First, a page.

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  • Jenneth Orantia
    Smarter Writer

    Jenneth Orantia is a journalist who has been reporting on tech developments and trends for the last decade

    Jenneth Orantia
    Smarter Writer

    Jenneth Orantia is a journalist who has been reporting on tech developments and trends for the last decade

    The latest stats on physical activity in Australia are concerning. According to The Department of Health, low levels of physical activity is the second greatest contributor, behind tobacco smoking, to the burden of cancer in Australia. Here’s how to put your body in motion and move it, move it at work.

    1. Walking Hard

    Placing all the items that you need to do your job within easy reaching distance may sound convenient, but it’s actually minimising the amount of movement you do throughout the day. Try putting key items that you use on a regular basis, such as the printer, stapler, highlighters and folders on the other end of your office to force you to get up whenever you need to use them.

    2. Have Walking Meetings

    The late Steve Jobs, co-founder of Apple, was famous for having walking meetings with his colleagues, and Facebook’s Mark Zuckerberg and US President Barack Obama have since adopted the practice. Research from Stanford University indicates that walking meetings aren’t just good for the physical activity – it actually boosts creative inspiration too, with creative output shooting up to 60 per cent while walking.

    2. Have walking meetings

    The late Steve Jobs, co-founder of Apple, was famous for having walking meetings with his colleagues, and Facebook’s Mark Zuckerberg and US President Barack Obama have since adopted the practice. Research from Stanford University (http://news.stanford.edu/news/2014/april/walking-vs-sitting-042414.html) indicates that walking meetings aren’t just good for the physical activity – it actually boosts creative inspiration too, with creative output shooting up to 60 per cent while walking.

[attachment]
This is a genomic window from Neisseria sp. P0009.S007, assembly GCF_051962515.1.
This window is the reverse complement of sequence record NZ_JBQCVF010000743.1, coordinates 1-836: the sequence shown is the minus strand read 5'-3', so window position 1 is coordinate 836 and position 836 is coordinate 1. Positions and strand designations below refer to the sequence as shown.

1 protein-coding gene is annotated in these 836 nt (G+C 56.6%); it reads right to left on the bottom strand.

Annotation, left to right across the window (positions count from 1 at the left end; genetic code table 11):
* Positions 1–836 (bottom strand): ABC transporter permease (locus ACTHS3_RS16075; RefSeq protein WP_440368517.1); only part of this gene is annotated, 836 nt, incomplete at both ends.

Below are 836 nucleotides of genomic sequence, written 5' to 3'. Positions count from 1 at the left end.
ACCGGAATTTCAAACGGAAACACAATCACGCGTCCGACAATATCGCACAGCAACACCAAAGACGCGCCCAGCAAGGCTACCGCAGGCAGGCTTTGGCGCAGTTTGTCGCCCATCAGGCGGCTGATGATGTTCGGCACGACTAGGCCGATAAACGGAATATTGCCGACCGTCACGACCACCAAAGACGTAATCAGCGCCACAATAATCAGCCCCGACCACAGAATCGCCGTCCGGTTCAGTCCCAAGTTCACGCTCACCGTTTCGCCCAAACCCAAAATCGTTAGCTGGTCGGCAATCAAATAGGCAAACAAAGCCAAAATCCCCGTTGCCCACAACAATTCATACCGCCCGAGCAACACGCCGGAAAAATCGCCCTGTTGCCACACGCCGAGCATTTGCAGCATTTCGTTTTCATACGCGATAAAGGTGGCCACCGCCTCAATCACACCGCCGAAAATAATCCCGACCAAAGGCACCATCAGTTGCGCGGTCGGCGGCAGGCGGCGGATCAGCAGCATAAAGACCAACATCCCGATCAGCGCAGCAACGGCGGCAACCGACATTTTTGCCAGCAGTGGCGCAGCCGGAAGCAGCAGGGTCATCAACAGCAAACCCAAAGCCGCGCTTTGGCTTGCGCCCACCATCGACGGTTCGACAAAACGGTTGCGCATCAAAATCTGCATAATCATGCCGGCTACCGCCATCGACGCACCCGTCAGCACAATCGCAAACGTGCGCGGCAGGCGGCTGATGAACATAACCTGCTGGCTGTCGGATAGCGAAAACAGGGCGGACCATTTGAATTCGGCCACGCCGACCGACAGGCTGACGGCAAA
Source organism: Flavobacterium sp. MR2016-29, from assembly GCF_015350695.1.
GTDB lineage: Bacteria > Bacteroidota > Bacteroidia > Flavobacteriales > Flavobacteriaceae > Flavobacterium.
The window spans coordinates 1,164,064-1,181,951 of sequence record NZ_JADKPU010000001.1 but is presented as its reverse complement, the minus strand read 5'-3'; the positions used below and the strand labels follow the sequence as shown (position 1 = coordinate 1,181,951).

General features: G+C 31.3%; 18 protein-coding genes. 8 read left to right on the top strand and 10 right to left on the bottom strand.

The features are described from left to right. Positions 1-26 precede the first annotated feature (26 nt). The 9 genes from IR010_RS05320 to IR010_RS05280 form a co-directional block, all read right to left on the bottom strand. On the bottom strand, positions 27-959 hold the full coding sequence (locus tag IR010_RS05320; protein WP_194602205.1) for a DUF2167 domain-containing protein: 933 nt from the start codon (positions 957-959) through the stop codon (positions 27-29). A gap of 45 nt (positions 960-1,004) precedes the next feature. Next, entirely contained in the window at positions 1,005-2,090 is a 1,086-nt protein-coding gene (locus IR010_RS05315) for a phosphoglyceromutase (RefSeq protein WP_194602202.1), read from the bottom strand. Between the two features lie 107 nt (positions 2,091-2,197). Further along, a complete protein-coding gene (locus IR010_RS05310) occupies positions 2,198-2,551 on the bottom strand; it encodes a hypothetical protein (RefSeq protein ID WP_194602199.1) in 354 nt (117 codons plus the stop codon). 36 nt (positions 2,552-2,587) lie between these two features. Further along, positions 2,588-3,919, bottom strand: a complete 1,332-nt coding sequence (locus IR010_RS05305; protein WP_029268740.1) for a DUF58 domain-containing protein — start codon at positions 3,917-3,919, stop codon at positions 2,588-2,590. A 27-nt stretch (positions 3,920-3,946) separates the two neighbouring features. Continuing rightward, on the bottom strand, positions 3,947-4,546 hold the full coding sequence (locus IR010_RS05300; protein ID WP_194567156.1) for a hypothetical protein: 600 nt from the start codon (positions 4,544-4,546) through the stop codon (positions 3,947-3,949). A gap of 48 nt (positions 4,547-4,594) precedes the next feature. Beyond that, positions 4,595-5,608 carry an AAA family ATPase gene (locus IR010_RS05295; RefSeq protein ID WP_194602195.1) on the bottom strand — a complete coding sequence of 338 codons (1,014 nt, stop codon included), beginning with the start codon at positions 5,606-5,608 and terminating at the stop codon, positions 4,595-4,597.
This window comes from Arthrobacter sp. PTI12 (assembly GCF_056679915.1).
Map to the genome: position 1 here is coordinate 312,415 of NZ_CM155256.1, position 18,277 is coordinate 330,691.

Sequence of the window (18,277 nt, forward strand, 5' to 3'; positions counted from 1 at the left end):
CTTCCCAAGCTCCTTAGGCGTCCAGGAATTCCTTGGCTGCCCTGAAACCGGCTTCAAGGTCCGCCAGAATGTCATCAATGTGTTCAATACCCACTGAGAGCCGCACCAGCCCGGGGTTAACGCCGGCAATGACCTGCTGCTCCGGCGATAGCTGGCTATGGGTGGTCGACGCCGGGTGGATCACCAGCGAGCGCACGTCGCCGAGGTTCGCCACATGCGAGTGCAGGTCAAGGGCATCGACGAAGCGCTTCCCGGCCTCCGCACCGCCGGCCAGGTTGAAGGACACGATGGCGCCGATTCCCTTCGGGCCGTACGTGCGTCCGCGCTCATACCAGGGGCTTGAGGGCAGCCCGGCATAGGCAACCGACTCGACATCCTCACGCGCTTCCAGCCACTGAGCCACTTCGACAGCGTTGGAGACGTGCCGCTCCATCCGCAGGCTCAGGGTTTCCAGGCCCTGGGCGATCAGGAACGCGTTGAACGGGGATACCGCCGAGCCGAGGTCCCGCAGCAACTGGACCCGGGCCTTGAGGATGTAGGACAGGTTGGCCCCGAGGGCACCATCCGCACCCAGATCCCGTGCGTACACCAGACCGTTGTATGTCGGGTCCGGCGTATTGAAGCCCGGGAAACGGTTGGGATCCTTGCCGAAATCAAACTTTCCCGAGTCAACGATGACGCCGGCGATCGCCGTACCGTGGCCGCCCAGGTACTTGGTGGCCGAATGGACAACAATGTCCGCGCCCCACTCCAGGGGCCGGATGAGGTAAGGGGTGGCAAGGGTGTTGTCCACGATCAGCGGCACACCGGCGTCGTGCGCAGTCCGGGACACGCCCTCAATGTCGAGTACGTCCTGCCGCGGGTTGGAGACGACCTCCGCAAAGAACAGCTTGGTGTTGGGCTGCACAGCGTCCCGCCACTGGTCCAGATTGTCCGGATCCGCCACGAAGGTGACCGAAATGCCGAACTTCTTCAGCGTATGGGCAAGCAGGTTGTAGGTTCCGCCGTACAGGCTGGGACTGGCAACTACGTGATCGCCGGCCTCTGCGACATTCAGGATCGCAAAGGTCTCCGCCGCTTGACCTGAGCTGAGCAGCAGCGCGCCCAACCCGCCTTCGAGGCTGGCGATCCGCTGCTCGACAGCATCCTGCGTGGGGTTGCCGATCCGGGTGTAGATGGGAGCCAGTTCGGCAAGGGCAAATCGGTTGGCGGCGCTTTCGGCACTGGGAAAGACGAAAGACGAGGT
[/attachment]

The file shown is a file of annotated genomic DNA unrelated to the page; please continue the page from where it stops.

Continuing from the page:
3. Stand while chatting

    If there isn’t a practical reason you need to sit down to have a phone conversation then get people to call you on your mobile. It’s a great way of freeing up those vocal cords and it also allows you the opportunity to stretch your legs, and even get some fresh air. If you work in close proximity to co-workers, you’ll also do them a courtesy – researchers from the University of San Diego (http://healthland.time.com/2013/03/14/why-overheard-cell-phone-conversations-are-so-annoying/) found that one-sided phone conversations are more distracting than hearing a conversation between two people. 

     

    4. Invest in a standing desk or treadmill desk

    You may not be able to find these in Ikea or Fantastic Furniture, but according to research published by the BBC in collaboration with the University of Chester (http://www.bbc.com/news/magazine-24532996), standing up at a desk for three to four hours a day, over the working week is the equivalent of running about 10 marathons a year. You can step it up a notch by investing in a treadmill desk, which couples a standing desk with a treadmill – either as separate items or integrated into the one unit. 

     

    5. Workus interruptus

    We’ve all been there before, when you’re so engrossed in what you’re doing that the time flies by. Before you know it, you’ve been sitting at your desk for four hours straight with your only movement being your eyes across the screen and your fingers flying over the keyboard. This sort of laser-like focus is good when you’re in the zone and getting things done, but it’s not so good for your health and fitness if you do it on a regular basis. 

    2. Have walking meetings

    The late Steve Jobs, co-founder of Apple, was famous for having walking meetings with his colleagues, and Facebook’s Mark Zuckerberg and US President Barack Obama have since adopted the practice. Research from Stanford University (http://news.stanford.edu/news/2014/april/walking-vs-sitting-042414.html) indicates that walking meetings aren’t just good for the physical activity – it actually boosts creative inspiration too, with creative output shooting up to 60 per cent while walking. 

     

    3. Stand while chatting